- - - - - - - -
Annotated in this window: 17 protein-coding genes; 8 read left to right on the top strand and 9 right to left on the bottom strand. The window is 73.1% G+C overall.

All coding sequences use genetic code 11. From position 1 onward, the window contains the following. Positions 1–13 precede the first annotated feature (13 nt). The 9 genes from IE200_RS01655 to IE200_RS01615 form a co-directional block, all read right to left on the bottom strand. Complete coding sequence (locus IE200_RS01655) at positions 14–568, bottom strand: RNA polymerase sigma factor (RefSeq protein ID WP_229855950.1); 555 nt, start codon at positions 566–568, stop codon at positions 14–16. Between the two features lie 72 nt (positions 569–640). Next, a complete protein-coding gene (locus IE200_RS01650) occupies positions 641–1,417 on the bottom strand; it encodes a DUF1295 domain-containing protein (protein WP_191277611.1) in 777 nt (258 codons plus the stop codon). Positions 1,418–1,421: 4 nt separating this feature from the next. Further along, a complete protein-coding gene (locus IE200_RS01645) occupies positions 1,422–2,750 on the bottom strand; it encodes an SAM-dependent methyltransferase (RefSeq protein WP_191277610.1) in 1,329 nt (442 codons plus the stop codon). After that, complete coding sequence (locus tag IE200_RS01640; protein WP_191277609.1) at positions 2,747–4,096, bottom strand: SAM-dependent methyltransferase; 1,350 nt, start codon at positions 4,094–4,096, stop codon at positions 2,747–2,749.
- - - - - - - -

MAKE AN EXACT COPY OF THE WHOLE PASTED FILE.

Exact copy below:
Annotated in this window: 17 protein-coding genes; 8 read left to right on the top strand and 9 right to left on the bottom strand. The window is 73.1% G+C overall.

All coding sequences use genetic code 11. From position 1 onward, the window contains the following. Positions 1–13 precede the first annotated feature (13 nt). The 9 genes from IE200_RS01655 to IE200_RS01615 form a co-directional block, all read right to left on the bottom strand. Complete coding sequence (locus IE200_RS01655) at positions 14–568, bottom strand: RNA polymerase sigma factor (RefSeq protein ID WP_229855950.1); 555 nt, start codon at positions 566–568, stop codon at positions 14–16. Between the two features lie 72 nt (positions 569–640). Next, a complete protein-coding gene (locus IE200_RS01650) occupies positions 641–1,417 on the bottom strand; it encodes a DUF1295 domain-containing protein (protein WP_191277611.1) in 777 nt (258 codons plus the stop codon). Positions 1,418–1,421: 4 nt separating this feature from the next. Further along, a complete protein-coding gene (locus IE200_RS01645) occupies positions 1,422–2,750 on the bottom strand; it encodes an SAM-dependent methyltransferase (RefSeq protein WP_191277610.1) in 1,329 nt (442 codons plus the stop codon). After that, complete coding sequence (locus tag IE200_RS01640; protein WP_191277609.1) at positions 2,747–4,096, bottom strand: SAM-dependent methyltransferase; 1,350 nt, start codon at positions 4,094–4,096, stop codon at positions 2,747–2,749.